Six Pixels of Separation - The Blog
September 26, 2008 2:41 PM

6 Reasons Why We Can't Be Friends

It's getting harder and harder to define the friends from the foes in these social circles. People are starting to choose wisely instead of widely.

It's getting beyond information overload. The slew of invites from the myriad of social spaces increases as the days and new applications wane on. If you've been following this Six Pixels of Separation Blog, you might remember a Blog posting titled, Mass Media or Mass Content - What's Worse? We're quickly getting to the point where even adding more individual people to our social spaces is not so cut and dry.

Sure, there are those who will either add anybody and everybody, and then there's the other side where people do not add anyone unless they have met them in person (or actually like them). In the middle of those extremes are probably people more like you and I. We love connecting with those we know, but are equally excited to meet and explore the possibilities of making a new connection.

Some people are using these channels for the sole purpose of personal gain. And while there's nothing wrong with that, they probably have no idea how much it is affecting their opportunity to really meet new people and grow their business and personal brand even more effectively.

In the spirit of this thought, here are:

6 Reasons Why We Can't Be Friends:

1. Trying too hard to sell something - "buy now" or "special offer". Realize that whenever someone checks out an invite from you and those are the primary messages they see (be it on Twitter, on your Blog or the website where your Blog is linked to), they're usually going to be suspicious and think that they're not connecting to an individual but rather some MLM pyramid scene (multi-level marketing). You invited someone to connect on a personal level, the first impression should not come off like an Amway meeting.

2. Usernames, bio, photos and links - choose a username, add your bio and include photos and links that make it personal. Keep in mind that most people have never met you, so when they get an invite from "b_gord_76", odds are they have no idea who you are. Choose a real username (like your real name), make sure to fill out the full profile and include a picture. Also include links to your personal Blog/online spaces, so the invitee can do a quick hop-around and see if the connection makes sense. No one likes connecting to someone with a username like, "AcmeMarketing" with no personal information or external links. They are trying to connect to a person... not the company.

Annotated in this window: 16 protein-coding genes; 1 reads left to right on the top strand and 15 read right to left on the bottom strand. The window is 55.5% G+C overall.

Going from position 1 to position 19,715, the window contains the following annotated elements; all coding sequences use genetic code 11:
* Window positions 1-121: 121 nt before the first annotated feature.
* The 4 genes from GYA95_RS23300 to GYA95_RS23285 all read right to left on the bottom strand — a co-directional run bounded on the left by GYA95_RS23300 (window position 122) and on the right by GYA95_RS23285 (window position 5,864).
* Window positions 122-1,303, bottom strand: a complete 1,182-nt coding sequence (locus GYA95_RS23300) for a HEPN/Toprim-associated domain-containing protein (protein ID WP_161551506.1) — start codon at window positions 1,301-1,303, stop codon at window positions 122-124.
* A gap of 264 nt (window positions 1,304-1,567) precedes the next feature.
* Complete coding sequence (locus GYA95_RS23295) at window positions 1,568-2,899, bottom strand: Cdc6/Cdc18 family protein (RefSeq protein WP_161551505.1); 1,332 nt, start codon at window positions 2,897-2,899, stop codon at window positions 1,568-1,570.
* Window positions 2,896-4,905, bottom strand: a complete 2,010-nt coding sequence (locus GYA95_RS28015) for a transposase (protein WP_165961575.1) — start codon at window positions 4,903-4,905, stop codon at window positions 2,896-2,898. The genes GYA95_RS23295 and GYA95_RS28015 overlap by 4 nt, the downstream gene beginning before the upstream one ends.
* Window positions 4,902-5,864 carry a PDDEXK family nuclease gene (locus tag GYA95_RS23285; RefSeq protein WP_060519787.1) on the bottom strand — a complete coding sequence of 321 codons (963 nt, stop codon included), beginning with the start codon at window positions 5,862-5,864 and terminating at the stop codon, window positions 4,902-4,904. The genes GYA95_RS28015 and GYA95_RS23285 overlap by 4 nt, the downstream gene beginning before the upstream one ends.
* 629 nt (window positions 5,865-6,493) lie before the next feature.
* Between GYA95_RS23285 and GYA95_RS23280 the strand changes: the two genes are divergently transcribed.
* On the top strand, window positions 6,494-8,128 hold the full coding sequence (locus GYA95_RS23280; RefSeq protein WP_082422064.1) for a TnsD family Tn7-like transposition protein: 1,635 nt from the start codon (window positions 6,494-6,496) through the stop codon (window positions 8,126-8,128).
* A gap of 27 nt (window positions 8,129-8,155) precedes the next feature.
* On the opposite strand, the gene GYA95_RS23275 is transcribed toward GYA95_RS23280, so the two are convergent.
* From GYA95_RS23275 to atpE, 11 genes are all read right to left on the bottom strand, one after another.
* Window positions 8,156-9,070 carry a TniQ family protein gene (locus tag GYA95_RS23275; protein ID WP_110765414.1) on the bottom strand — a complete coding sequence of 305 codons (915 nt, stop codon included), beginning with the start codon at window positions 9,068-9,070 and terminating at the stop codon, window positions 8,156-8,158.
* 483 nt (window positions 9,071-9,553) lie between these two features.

3. Too many inside jokes with people I don't know - this is a huge one. Be it on Twitter, a Blog or even flickr, if the main crux of the conversation is inside jokes between friends, why should anyone new connect? It's already strange enough because you don't know the person. No one wants to be the kid in the playground alone by the fence when everyone else is huddled around one another telling jokes. Make your content welcoming and warm... and open.

4. You're more of a shill for a company than an individual - we're all trying to grow our businesses and make more connections, but the power of these social channels is how the individuals connect. If your username is your company name and most of your content says "we" instead of "I", there may be problem. I don't follow Dell. I'm not interested. However, I do follow Richard Binhammer (Richard@Dell), because he's real, interesting and adds value. The fact that he works for Dell is the bonus... not the main reason to connect.

5. Expecting people to come to you, versus you being a part other communities - One of the main criteria in connecting is not what value someone can bring to your personal space, but rather what value you have added in other communities and the additional great content that can be received to connecting to you directly. All too often, Marketers think that by having a Blog or joining Twitter, they are enabling their consumers to connect to them. The fact is, consumers probably don't want to connect, but would rather see those brands being a part of the myriad of existing online conversations. Then, having a space of their own to add even more value makes sense.

6. I don't feel special - it is immediately clear by one glance at your content where the value in our connection is for me. W.I.I.F.M (What's In It For Me)? More often than not, the reason someone does not connect is because whatever it is you are putting out there is more about you than it is about the person connecting. Make your community feel special.

On top of that have some original thoughts and perspectives. Most people are not connecting because the content is random riffing of regurgitated thoughts on news items that have already been beaten to death.

What are some of your main reasons for not adding people to your digital social circle?

By Mitch Joel